Mother Nature* knows that College FOOTBAW (Editor’s Note: this misspelling appears to be intentional; draw your own inferences) season has begun. It just wouldn’t be tailgating for the opening game of the season if we didn’t burn ourselves to a crisp like those brats/hotdogs/hamburgers/bacon wrapped jalepenos filled with cream cheese (ya buddy).
We all got to watch the opening night heatbreaker/miracle (depending on where your bread is buttered) last night with the Ole Miss vs Vandy game. The lesser-talked-about-thing about that game was the fact that earlier in the day our heat indices were dang near 100. It was probably lesser talked about because it just simply wasn’t going to stop us rabid college FOOTBAW fans from partaking in what we have been waiting for all year. As mentioned, before Mother Nature made sure to bring us that scorching heat and oppressive direct sunlight to make us realize we are thirsty but delirious enough to think to quench it with…shall we say…beverages that aren’t designed to do that. So why do we do this to ourselves?
The opening day FOOTBAW festivities are not over with either. Whether it is Friday night lights at Nashville area high schools, watching Texas Tech open the Kliff Kingsbury Era against SMU with a true freshman walk-on by the name of Baker Mayfield, or that other game no one in this area cares about (cough), the air is primed and ready for you to get outside, sweat, re-hydrate, sweat some more, and watch some FOOTBAW!
As of 3 PM, Nashville was 93 over 70, which basically means it’s gross outside. There are two things wrong with an atmosphere like this. First, it feels like you could quench your thirst by breathing, and second there are usually showers nearby. Taking a look at the (Editor’s Note: comically, if not symbolically, blurred) OHX radar at 3 PM, we see this:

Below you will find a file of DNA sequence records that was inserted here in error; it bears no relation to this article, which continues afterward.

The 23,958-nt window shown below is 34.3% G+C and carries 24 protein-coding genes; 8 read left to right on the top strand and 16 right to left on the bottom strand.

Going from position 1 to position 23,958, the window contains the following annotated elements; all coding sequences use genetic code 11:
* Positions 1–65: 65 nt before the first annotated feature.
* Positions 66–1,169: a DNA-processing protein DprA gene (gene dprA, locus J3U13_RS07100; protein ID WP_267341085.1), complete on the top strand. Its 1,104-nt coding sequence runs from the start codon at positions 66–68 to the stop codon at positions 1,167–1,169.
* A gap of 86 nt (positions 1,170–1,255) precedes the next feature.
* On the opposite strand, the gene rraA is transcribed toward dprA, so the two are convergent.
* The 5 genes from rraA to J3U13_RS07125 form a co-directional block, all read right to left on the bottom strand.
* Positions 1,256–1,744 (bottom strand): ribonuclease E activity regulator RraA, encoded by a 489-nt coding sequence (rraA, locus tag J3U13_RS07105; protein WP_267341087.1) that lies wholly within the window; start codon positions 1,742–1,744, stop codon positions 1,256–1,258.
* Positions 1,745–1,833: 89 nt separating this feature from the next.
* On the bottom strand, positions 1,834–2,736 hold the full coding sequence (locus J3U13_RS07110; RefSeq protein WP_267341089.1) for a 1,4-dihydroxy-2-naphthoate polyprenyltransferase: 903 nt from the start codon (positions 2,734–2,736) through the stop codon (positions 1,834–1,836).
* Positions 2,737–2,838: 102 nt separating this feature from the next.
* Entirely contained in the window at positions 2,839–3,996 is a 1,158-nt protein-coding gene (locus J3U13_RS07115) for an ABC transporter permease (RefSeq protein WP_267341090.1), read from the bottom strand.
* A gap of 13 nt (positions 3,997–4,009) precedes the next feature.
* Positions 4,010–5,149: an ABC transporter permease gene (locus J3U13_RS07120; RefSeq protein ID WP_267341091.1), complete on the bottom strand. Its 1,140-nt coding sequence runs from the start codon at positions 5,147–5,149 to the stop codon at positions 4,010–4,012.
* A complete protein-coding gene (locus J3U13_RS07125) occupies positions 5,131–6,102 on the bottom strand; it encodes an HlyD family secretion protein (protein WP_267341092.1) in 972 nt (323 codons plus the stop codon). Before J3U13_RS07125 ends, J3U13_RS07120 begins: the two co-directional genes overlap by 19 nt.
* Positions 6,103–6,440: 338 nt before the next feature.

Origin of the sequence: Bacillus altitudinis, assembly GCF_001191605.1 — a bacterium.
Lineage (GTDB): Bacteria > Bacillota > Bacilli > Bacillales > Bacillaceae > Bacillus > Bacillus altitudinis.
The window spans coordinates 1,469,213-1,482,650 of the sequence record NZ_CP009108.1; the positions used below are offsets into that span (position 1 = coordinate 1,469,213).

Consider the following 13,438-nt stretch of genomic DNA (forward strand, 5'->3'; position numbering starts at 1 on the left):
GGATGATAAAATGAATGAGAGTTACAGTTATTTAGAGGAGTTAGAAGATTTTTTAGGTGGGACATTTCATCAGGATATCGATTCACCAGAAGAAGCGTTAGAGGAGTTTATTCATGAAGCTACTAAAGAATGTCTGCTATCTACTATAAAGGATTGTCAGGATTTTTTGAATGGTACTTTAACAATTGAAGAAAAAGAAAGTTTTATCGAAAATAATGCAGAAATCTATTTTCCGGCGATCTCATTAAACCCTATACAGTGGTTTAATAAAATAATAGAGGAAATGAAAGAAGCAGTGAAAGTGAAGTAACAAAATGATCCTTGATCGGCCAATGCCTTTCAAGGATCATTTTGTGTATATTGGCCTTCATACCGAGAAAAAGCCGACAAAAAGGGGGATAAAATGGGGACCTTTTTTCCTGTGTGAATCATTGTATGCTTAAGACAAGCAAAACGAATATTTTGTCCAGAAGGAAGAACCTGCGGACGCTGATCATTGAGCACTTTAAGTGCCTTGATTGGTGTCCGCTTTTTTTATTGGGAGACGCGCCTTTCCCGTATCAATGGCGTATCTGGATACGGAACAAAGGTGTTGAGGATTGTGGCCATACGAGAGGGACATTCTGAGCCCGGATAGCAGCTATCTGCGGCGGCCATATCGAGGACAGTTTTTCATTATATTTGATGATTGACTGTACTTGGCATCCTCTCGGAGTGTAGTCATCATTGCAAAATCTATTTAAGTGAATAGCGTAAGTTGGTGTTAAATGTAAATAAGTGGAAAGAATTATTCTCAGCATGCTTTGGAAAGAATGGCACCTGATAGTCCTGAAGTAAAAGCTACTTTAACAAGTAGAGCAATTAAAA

Much like yesterday, isolated showers and storms developing in the afternoon hours that are just as excited for FOOTBAW as we all are. The 90+ air temperatures and 70+ dewpoint temperatures rarely mean a quiet radar. The atmosphere is full of energy and us meteorologists have this thing called CAPE (Convective Available Potential Energy or Crap that Allows Precipitation to Ensue) that we use to measure that. The HRRR illustrates where the max energy will be located at 7 PM tonight:
On a normal summer day, you see CAPE values in the 1000-3000 J/KG range. Today…uh…a little bit more. So to say we have a chance of storms this afternoon and evening…I’d say that’s fair. Good news though, CAPE comes from heating. Heating comes from sunlight. Thus, after that sun goes down, the storm chances will go down with it.
“But M&M, if the air has so much energy, shouldn’t we expect bad storms?”
Mmmmm…M&M’s. I mean…wait…what was the question? Oh, yeah that.
No, probably not. Reason being, although the low level atmosphere (what you and I feel on the ground) is plenty moist for us to feel gross, its not like that very high up in the atmosphere today. Thus, any storms that start will have a hard time building. Looky here:
Green line far from red line = dry. Dry = storm poison. Couple that info with the fact that we have downward motion overall in the vertical column and yeah…don’t worry about the storms. Worst case scenario you get a little wind and a nifty light show.
The weekend will be more of the same. Hot, gross, kinda stormy in the afternoons, with some gusty wind and lightning potential but all in all what you would hope for in the first College FOOTBAW Saturday of the year.
Well it is now 3:18 PM which means it is exactly 3 hours and 42 minutes until that interesting Texas Tech vs SMU game. Better get ready. Wreckem! FOOTBAW!
(*the official position of NashSevereWx.com is that Mother Nature does not exist).